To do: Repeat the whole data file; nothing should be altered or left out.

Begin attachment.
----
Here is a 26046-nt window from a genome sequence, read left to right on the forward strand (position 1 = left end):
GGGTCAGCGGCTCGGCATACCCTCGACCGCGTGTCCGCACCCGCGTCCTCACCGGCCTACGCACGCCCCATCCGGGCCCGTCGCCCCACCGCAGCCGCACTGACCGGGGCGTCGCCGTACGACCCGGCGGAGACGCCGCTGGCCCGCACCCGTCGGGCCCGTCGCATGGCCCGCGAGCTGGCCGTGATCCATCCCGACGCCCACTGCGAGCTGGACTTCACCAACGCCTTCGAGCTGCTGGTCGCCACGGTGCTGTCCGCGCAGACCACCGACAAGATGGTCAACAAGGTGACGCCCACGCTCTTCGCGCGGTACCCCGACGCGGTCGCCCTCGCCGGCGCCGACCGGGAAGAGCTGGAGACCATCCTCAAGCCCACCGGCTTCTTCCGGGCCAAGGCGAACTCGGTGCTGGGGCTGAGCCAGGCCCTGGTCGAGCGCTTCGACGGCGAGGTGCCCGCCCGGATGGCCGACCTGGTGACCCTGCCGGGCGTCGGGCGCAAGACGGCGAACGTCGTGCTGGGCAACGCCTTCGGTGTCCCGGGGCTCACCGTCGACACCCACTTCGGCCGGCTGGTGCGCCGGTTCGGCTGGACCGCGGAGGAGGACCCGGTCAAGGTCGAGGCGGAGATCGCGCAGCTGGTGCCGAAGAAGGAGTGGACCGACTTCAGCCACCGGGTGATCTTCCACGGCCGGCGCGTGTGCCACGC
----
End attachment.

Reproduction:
Here is a 26046-nt window from a genome sequence, read left to right on the forward strand (position 1 = left end):
GGGTCAGCGGCTCGGCATACCCTCGACCGCGTGTCCGCACCCGCGTCCTCACCGGCCTACGCACGCCCCATCCGGGCCCGTCGCCCCACCGCAGCCGCACTGACCGGGGCGTCGCCGTACGACCCGGCGGAGACGCCGCTGGCCCGCACCCGTCGGGCCCGTCGCATGGCCCGCGAGCTGGCCGTGATCCATCCCGACGCCCACTGCGAGCTGGACTTCACCAACGCCTTCGAGCTGCTGGTCGCCACGGTGCTGTCCGCGCAGACCACCGACAAGATGGTCAACAAGGTGACGCCCACGCTCTTCGCGCGGTACCCCGACGCGGTCGCCCTCGCCGGCGCCGACCGGGAAGAGCTGGAGACCATCCTCAAGCCCACCGGCTTCTTCCGGGCCAAGGCGAACTCGGTGCTGGGGCTGAGCCAGGCCCTGGTCGAGCGCTTCGACGGCGAGGTGCCCGCCCGGATGGCCGACCTGGTGACCCTGCCGGGCGTCGGGCGCAAGACGGCGAACGTCGTGCTGGGCAACGCCTTCGGTGTCCCGGGGCTCACCGTCGACACCCACTTCGGCCGGCTGGTGCGCCGGTTCGGCTGGACCGCGGAGGAGGACCCGGTCAAGGTCGAGGCGGAGATCGCGCAGCTGGTGCCGAAGAAGGAGTGGACCGACTTCAGCCACCGGGTGATCTTCCACGGCCGGCGCGTGTGCCACGC